Networking: How to stand out and get noticed
I can’t stress enough how important networking is for opening doors and opportunities for career development.
Once you have a skill set to offer to a collaborative project or organization, or simply want to learn something from someone else that could help with your work, you must get noticed. This is easier said than done, however, as it is often uncomfortable having the lime light shine on you.
It is much easier to remain in the shadows, but doing so will never get you ahead. Success and getting what you want out of life often requires a planned and directed approach, and getting known by the key people that can help you obtain your goals is an important aspect of this.
“Networking” is certainly a big buzz word right now, but all it really means is that you actively interacting with groups of people that can teach you something that will increase your knowledge and skills, or oversee opportunities that would enable your career development.
Most of us benefit greatly from this sort of interaction — very few people succeed on their own efforts alone.
Networking offers many advantages that extend from travel opportunities to increasing your confidence and communication skills. Ultimately, the greatest benefit is getting your foot in the door and finding that job you are looking for.
Top Nine Networking Tips:
- Networking opportunities occur every day and everywhere you might be. You should always be thinking about how your personal interactions with people can influence your success.
- When you are in a workplace or work-sponsored event, always maintain a professional manner. For example, if you want a few minutes with that departmental speaker that just finished her seminar and has a crowd around her, hang back and let others get their time in. When it clears, you will have more of the speaker’s attention, and can arrange an additional time to speak with her during her stay or in the future.
- The same approach above will also work at conferences, whether they be local, national or international. Don’t think that the professor from the Massachusetts Institute of Technology or the CEO of the company you are interested in won’t want to meet you — a few minutes will give you the opportunity to introduce yourself and give them your card, which can be effective.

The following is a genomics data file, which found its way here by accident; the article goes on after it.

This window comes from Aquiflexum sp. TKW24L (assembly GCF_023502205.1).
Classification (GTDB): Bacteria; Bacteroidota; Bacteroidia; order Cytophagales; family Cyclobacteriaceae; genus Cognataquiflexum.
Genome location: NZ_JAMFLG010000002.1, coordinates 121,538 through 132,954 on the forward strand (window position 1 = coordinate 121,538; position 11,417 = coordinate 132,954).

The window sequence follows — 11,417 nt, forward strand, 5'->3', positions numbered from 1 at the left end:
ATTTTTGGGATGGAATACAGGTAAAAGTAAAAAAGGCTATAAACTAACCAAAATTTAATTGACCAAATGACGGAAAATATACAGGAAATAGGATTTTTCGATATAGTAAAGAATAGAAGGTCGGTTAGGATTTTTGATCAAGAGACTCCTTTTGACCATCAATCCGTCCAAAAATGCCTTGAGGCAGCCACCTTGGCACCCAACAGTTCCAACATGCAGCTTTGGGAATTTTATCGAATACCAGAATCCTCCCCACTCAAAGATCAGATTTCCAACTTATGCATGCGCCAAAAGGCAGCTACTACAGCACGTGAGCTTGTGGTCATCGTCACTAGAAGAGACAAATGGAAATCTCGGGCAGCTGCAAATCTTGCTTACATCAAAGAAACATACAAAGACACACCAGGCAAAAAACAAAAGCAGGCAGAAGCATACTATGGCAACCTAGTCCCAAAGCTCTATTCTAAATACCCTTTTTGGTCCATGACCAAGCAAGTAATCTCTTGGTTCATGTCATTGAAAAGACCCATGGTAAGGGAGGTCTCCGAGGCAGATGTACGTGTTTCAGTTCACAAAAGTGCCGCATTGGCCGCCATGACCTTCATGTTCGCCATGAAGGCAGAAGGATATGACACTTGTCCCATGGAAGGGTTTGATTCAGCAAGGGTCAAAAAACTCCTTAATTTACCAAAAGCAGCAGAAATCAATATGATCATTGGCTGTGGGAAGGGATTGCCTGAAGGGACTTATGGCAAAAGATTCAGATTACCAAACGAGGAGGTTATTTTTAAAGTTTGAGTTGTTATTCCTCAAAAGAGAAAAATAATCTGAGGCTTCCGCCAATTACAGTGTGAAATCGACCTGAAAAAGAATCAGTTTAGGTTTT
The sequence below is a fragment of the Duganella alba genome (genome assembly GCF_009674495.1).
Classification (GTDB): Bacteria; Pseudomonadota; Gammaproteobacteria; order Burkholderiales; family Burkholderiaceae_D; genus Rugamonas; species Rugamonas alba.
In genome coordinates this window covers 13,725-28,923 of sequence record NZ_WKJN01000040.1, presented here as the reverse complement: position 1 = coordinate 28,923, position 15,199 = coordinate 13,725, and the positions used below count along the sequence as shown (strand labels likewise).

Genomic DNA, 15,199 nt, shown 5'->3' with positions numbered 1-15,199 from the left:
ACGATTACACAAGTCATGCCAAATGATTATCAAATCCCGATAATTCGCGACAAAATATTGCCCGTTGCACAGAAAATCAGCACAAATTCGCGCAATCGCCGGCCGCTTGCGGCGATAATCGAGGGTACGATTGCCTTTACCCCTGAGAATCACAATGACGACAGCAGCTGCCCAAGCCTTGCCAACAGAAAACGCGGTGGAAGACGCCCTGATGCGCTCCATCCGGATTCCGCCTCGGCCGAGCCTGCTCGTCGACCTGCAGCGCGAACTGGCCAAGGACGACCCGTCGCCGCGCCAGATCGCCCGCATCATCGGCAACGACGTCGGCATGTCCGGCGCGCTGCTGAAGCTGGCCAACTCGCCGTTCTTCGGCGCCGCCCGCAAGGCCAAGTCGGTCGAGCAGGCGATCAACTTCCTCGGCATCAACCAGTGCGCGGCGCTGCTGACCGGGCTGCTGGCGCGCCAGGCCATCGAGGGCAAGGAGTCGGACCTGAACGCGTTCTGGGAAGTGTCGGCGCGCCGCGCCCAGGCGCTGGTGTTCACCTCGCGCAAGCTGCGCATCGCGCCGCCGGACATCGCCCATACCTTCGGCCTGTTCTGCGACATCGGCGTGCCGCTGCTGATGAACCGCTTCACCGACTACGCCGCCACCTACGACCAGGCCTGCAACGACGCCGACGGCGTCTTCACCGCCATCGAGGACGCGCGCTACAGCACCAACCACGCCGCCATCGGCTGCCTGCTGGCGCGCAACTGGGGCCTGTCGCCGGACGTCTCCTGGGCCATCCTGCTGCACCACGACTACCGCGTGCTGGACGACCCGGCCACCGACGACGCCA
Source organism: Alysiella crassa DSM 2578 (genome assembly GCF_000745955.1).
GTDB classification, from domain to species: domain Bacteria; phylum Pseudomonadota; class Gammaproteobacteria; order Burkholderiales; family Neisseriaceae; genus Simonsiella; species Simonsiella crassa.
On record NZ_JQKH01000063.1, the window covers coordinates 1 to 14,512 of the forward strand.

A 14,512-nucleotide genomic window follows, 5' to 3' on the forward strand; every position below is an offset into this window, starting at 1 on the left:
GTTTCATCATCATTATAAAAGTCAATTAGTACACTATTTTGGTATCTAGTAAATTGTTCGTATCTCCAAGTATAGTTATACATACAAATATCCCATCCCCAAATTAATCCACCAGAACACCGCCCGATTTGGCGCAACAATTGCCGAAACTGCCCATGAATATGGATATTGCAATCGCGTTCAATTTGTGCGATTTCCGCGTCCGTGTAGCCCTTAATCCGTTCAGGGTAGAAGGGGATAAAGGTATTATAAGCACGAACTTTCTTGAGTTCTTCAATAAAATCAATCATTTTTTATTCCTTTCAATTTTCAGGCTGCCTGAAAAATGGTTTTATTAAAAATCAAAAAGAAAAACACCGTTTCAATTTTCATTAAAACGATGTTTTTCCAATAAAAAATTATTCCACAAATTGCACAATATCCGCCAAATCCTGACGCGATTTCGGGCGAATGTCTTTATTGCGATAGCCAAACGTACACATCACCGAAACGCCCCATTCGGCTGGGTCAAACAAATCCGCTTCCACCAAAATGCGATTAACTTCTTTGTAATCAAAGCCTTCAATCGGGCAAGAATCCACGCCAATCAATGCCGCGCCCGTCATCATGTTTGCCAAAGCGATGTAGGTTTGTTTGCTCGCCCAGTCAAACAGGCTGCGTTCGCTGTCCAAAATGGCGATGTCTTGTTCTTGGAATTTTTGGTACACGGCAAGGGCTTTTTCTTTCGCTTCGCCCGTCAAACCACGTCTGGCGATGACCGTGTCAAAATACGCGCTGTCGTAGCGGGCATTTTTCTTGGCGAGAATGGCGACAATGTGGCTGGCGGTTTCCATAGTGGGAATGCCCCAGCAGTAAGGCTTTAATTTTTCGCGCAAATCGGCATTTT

- When important people can give you more of their time, always take them up on it. For example, if that professor or company leader you are interested in asks to have lunch, make the most of it. Successful leaders are always looking for new talent. Networking is second-hand to them and whether you think they are or not, they really are networking themselves all the time.
- I am a big believer that personal touches still have impact, but there are many other ways to connect with people now. Become proficient with all of these ways, and ensure you are using them properly. Email, Skype, teleconferencing, and videoconferencing methods can be effective. Having a LinkedIn profile is also essential.
- It really isn’t about how big your network is, it is about the quality of your network. Some people may cast their net wider than others — it is your network, so you should construct it to fit your purposes.
- No network is fixed or ridged. People will come and go throughout your life, meaning your network will constantly be evolving and adjusting with time, circumstances and needs.
- Don’t get thrown off track if someone does not want to or simply can’t interact with you in the way you wish they could. Networking is not a one-way street, and it likely has nothing to do with you specifically, but could be due to many valid reasons related to time, lack of opportunities or finances. Let it go and find someone else that can fill the void if it is necessary to do so.
- Networking will seem like work at first, especially for folks that are less outgoing. However, it does become easier and almost second nature with time. It is like any other skill you will acquire in life — you must practise, practise, practise. It will pay off in the long run.
I know that all of you have much to offer. Each of you are talented and offer a unique set of skills that will make you attractive to many networks. Allow these talents and skills to shine through when you are networking in the New Year.
I hope each of you have a wonderful holiday break, and that you can recharge for the next term. See you all in 2016.
Andrew J. Watson, PhD
Associate Dean, Graduate and Postdoctoral Studies